Training Our Cops For Combat
I went to the police academy in the mid-1980s and it wasn’t uncommon for the instructors to put their hands on me. One – and this was a guy I genuinely admired – used me as a punching bag to demonstrate elbow blitzes on. During in-service training in the early ’90s, I was used as the guinea pig for demonstrating brachial stuns / thumps (cracked my neck well though).
Some one-and-a-half to two decades later and our police academy curriculums have been expanded to include more law classes; increased report writing training times; courses on racial sensitivity, and more. You can rest assured that every police cadet today is receiving plenty of training on conflict resolution, anger management, and liability management.
The problem with that is that we’re so busy teaching our law enforcement professionals to evaluate and re-evaluate when they use any level of force, that when circumstances require them to respond to an act of war with maximum violence, they’re going to be stuck re-evaluating circumstances while they should be pulling the trigger.
Now, real quick, let me use someone else’s definition of “war” to justify my position. Let me use someone who might carry some level of respect in the world of combat and warfare… Carl Von Clausewitz:
" War therefore is an act of violence intended to compel our opponent to fulfil our will."
I may be wrong about plenty of things, but using that definition, it seems clear to me that terrorist attacks of any kind are acts of war. Since, in this country, we have labeled terrorism a crime, our law enforcement professionals will have to respond to these acts of war. Are we properly training them to function properly – to survive and emerge victorious – under conditions of war? The answer is very obviously no.
To properly prepare our law enforcement professionals we first have to change how we select and hire them. I personally don’t care what gender, race, culture, etc that you are if you want to be a cop. What I DO care about is that you:
> Are committed to the United States, our Constitution, and our laws. > Are not against the use of lawful violence (for any reason) to protect and defend, protect and serve, or subdue and arrest as necessary to enforce the laws. > Have the courage to overcome your fear, or function in spite of it, to move toward the acts of violence as required to fulfill your duty to protect others. > Have the courage to, without hesitation or pause, commit acts of violence against those who would commit acts of violent aggression against any American. > Are fit enough, and dedicated to maintaining an adequate fitness level, to function in, survive and emerge victorious from a combat action. > Are smart enough to know the difference between domestic crime and terrorist attacks. > Are quick-witted enough to beat your opponents OODA cycle so that you stand a better chance of winning the conflict.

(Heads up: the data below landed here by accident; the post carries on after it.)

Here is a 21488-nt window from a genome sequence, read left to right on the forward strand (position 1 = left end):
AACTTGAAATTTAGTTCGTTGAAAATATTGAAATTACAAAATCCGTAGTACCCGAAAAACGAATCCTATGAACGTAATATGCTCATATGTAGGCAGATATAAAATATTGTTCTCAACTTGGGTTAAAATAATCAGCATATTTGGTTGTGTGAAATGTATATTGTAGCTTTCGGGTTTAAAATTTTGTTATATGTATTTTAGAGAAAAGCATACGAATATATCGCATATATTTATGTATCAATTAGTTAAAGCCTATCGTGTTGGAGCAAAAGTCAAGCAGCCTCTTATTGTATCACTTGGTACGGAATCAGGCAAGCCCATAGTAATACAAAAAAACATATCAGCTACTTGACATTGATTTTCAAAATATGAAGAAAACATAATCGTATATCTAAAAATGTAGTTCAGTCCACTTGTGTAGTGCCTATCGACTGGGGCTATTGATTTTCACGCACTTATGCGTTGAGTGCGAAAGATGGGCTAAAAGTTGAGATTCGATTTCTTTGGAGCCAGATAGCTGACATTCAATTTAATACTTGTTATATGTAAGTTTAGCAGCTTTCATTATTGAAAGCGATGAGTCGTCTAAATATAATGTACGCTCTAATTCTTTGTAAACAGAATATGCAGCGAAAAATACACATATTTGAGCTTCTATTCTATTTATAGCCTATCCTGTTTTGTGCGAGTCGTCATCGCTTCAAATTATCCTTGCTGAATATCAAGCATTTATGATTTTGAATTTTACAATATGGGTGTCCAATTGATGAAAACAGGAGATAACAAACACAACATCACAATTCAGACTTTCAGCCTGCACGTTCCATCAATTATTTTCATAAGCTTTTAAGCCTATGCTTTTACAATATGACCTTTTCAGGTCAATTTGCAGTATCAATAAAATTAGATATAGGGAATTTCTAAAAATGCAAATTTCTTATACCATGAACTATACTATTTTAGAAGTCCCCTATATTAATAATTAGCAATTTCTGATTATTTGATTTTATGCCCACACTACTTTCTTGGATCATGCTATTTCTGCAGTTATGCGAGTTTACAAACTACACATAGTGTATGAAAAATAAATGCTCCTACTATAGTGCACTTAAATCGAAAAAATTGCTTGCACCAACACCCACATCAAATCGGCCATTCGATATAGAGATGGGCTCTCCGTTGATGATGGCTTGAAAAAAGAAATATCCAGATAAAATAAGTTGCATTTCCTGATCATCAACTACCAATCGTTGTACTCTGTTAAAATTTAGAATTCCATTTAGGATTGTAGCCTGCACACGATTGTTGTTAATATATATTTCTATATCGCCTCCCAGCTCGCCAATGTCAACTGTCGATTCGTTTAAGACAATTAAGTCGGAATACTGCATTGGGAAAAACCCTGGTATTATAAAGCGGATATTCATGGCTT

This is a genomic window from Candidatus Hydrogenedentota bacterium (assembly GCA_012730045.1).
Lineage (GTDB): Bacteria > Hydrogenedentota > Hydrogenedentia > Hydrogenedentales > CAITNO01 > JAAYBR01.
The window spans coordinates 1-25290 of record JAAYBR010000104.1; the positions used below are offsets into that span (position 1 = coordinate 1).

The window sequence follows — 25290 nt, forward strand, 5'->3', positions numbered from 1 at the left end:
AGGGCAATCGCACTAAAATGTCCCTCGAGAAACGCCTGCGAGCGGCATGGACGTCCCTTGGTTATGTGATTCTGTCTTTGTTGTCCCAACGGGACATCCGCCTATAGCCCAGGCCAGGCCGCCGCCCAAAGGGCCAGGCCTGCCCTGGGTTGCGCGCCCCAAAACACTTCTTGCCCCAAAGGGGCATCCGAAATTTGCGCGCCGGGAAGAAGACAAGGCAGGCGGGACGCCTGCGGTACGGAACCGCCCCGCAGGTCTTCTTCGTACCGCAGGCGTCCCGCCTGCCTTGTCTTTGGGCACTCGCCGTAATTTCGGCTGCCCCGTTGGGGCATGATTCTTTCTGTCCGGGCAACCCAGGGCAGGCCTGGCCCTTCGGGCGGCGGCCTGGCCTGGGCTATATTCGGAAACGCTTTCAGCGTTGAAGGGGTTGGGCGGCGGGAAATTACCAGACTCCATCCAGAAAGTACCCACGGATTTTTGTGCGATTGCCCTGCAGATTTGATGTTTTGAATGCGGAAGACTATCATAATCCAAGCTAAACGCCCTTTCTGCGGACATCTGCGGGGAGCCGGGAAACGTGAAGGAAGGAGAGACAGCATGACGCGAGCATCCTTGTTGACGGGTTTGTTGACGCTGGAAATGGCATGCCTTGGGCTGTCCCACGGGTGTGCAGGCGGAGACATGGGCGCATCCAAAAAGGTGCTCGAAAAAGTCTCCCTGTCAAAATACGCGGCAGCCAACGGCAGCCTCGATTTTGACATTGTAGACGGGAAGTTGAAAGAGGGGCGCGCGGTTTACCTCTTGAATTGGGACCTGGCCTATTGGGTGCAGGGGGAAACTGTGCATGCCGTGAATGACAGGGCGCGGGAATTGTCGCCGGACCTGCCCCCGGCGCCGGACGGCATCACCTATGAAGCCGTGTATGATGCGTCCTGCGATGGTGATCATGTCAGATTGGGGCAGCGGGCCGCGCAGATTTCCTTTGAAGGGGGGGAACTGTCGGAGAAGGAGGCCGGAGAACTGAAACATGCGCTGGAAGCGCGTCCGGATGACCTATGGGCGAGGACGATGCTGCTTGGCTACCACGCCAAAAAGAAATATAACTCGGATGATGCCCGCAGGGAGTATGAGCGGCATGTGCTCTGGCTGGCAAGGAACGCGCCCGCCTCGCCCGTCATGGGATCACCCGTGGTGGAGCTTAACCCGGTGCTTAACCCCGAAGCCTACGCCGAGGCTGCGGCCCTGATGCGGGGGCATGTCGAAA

Once we’ve selected appropriate candidates, they need to be subjected to rigorous training to test their emotional strength and stability. While working the street they will be called nasty names; they will be attacked; they will be demeaned in many ways. If they can’t tolerate such things in the relatively non-threatening atmosphere of a criminal justice academy, how can we realistically expect them to survive and function through it on the street?
The academy training should always include courses that are the norm such as Constitutional Law, Report Writing, Arrest Procedures, Fingerprinting, etc. But they should also include courses on basic anatomy in addition to basic first-aid. Recruits who may one day face a homicidal maniac – or a homicidal maniac terrorist – in hand to hand combat should know how to cripple him; should know how to maim him; should know how to remove his ability to see, stand or breath. Such a statement makes law enforcement administrators cringe from the impending liability civil suits. I say this: